I guess I was one of those lazy Americans once because I spent those years in school.

Big numbers scare us, little numbers give us pause, but numbers, on the whole, are just ways to fill in blanks.  We need to know how many seats are left on the airplane so we can know how many more tickets can be sold, but the plane will still take off whether it’s full or not.

The National Debt is much the same.

The big debt number is flaunted to scare people into believing that government programs must be cut, and if those programs are cut, taxes will go down and we will have more money to spend.  That’s not entirely illogical, but it doesn’t tell the whole story.  Many services our taxes pay for keep what we would pay out of our own pockets down.  Things like federal research in science and medicine, transportation infrastructure, and security, just to name a few.

What aggravates many people are welfare programs, but those critics do not seem interested in the number of people who have been helped by programs to become, or return to being, productive.  They are obsessed with the scammers, which evidence shows is a relatively small percentage.  Yet they do not seem concerned with 100 billion dollars annually in corporate welfare that only serves to line already well-to-do pockets.  That really takes a bite out of our paychecks.

But the frustrating double-standard is not the sycophantic admiration many Americans have for those who are the most successful, it is that at one time or another 96% of all us have used some sort of federal assistance (I have needed unemployment on a couple of occassions).  Perhaps we should be careful when chastising social spending.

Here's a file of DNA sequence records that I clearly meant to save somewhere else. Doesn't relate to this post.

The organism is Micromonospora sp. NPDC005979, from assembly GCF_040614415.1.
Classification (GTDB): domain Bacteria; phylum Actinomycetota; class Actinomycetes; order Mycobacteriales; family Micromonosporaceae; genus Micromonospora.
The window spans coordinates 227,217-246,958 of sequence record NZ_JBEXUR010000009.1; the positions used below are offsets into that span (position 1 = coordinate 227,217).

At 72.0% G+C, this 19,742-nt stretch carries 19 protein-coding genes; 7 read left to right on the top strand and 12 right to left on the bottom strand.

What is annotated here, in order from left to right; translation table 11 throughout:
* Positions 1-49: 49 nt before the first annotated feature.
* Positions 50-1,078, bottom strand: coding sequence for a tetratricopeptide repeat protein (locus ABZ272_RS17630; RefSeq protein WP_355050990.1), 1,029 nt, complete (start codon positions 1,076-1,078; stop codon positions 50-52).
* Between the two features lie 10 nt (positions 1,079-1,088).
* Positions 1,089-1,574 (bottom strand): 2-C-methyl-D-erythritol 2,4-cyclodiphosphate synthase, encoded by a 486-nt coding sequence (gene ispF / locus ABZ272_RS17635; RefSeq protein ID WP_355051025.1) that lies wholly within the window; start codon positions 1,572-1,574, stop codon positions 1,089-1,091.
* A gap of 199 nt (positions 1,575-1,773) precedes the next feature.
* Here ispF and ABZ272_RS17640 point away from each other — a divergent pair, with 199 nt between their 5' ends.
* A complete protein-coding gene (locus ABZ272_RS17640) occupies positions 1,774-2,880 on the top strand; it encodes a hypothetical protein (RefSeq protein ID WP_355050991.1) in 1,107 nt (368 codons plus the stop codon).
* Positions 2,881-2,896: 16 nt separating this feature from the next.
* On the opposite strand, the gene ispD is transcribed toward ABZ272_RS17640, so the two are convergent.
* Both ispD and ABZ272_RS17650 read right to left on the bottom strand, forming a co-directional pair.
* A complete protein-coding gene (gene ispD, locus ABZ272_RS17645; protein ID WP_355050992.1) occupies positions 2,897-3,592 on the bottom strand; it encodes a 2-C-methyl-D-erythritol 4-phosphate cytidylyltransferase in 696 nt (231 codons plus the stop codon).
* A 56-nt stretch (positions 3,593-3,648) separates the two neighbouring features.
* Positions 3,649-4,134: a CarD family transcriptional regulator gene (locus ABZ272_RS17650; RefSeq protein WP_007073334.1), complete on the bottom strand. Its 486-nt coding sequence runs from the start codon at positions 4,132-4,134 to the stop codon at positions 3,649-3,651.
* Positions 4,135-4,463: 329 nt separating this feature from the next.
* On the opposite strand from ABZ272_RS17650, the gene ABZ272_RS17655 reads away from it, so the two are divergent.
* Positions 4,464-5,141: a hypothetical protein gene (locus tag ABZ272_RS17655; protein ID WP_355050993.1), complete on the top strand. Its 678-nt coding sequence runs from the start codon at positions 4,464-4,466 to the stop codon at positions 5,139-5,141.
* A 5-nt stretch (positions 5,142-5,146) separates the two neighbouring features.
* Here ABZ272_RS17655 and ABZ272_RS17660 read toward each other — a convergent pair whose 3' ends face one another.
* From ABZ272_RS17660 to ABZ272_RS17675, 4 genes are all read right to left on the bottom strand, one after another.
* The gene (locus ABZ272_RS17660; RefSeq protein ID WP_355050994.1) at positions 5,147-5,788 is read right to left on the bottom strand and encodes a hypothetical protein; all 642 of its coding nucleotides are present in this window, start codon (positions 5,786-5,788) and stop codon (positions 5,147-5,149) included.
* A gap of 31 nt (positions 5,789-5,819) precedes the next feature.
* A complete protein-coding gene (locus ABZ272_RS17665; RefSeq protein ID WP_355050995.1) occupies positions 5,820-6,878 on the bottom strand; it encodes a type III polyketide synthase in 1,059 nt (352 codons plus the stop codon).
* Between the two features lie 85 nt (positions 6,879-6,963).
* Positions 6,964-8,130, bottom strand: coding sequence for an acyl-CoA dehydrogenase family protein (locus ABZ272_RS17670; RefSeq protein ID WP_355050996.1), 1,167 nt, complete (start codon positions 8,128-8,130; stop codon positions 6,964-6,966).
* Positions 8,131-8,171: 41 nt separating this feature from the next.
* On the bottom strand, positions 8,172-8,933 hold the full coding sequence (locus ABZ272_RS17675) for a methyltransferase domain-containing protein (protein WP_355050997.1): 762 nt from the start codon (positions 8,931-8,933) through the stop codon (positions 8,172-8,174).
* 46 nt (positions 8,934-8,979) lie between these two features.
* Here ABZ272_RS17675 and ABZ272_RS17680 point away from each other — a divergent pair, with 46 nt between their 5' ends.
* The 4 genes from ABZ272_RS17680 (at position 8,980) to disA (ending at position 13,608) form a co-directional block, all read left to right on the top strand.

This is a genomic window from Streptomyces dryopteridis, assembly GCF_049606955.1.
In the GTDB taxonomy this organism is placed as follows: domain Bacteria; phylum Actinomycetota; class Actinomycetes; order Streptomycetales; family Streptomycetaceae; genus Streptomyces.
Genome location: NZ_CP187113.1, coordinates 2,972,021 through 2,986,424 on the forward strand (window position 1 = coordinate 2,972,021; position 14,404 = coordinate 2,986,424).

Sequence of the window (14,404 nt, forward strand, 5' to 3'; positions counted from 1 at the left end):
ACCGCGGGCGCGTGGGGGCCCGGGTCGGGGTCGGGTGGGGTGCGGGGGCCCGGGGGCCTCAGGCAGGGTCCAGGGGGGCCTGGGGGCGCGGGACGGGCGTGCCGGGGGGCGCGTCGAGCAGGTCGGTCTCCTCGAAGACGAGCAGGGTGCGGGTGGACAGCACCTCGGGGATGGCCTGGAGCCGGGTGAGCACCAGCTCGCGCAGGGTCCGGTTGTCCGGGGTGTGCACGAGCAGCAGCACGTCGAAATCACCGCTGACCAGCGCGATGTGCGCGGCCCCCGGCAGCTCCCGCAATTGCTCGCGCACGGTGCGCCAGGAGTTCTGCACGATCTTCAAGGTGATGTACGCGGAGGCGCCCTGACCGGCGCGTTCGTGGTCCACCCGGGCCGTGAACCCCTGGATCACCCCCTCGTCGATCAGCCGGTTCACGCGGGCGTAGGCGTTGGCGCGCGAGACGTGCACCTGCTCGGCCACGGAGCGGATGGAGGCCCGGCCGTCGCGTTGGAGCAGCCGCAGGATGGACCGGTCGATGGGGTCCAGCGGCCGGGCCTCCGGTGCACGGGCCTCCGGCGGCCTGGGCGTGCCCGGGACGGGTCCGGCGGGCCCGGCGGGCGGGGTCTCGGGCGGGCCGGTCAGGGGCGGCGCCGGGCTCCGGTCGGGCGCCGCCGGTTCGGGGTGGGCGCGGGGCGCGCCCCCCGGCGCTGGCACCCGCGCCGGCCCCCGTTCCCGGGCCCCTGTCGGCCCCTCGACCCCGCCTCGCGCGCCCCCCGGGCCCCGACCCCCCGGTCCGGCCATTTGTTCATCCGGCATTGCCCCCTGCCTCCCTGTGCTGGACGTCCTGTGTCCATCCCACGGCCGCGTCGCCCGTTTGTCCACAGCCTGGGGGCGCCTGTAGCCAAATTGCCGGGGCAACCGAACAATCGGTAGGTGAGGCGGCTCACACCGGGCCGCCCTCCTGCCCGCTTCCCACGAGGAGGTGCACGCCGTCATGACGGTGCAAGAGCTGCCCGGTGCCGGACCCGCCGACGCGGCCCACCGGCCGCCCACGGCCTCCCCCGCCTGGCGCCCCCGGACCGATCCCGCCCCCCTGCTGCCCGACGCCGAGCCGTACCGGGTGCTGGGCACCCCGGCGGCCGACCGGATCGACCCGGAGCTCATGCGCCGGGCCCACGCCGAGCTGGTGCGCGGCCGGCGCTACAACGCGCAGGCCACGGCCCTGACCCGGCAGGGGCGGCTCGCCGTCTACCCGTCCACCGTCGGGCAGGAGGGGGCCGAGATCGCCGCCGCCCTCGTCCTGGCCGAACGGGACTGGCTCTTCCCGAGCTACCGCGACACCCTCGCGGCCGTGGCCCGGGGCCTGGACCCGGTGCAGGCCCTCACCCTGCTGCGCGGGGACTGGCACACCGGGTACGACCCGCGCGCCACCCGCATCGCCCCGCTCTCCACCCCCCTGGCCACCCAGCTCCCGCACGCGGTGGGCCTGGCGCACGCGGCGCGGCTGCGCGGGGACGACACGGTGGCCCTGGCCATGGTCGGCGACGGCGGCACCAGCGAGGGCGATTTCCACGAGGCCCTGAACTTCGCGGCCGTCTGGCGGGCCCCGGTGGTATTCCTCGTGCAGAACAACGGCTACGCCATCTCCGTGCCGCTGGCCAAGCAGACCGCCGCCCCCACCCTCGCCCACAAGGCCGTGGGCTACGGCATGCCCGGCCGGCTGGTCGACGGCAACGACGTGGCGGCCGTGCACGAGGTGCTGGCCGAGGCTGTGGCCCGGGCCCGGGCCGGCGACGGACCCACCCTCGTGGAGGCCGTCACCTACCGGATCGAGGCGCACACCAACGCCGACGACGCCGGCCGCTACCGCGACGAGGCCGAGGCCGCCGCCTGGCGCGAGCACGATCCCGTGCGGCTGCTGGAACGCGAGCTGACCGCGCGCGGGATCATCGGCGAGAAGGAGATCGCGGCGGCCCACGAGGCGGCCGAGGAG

federal budget as family budgetThe National Debt frightens people because they have been told that the Federal Budget is no different from their Household Budget.  That is logical to many people, however, it is one of the biggest misconceptions in the budget/deficit argument.

They aren’t the same.  At all.

The most obvious difference is that a household will borrow money (from a lender against future income) to purchase something that they don’t have enough money for today; a house, a car, etc.  In contrast, the federal government, since it is the sole issuer of our currency, is never without money.  Iprinting-moneyn reality when government spends in excess of tax receipts, it prints more money.

As much as I’d like to print my own money to pay bills, my household is not afforded that luxury.  At least that’s what the Secret Service has told me.

Printing money can cause inflation, but only when measured against stationary production.  A real world economic model indicates that more liquidity in the system will cause production to rise and offset inflationary trends.  ( )

Furthermore, a household has a finite period of existence, and therefore, the debt is real, while our government, in theory, goes on in perpetuity.  So long as the US dollar remains the world’s primary currency and so long as we are the biggest consumer, there is no time limit for paying back our debt.

What is relevant is the interest that we pay on debt, but even that concern has been exaggerated.  Where it stands today, around one and a half percent of the GNP, is manageable.  To illustrate, suppose we issue $4 trillion in 30-year bonds at 2.75 percent interest.  The economy continues to recover and the interest rate is up around 6.0 percent in a few years.  The federal government would be able to buy back the $4 trillion in bonds it had issued for roughly $2 trillion, immediately eliminating $2 trillion of its debt.

The same is true with that food stamp number.  Sure 47,000,000 is a big number but any rational perspective will conclude, whether you agree or disagree with stimulus spending, bailouts, extending unemployment benefits, or tax cuts from either the Bush or Obama Administrations, that more people were going to qualify for assistance following an unprecedented recession.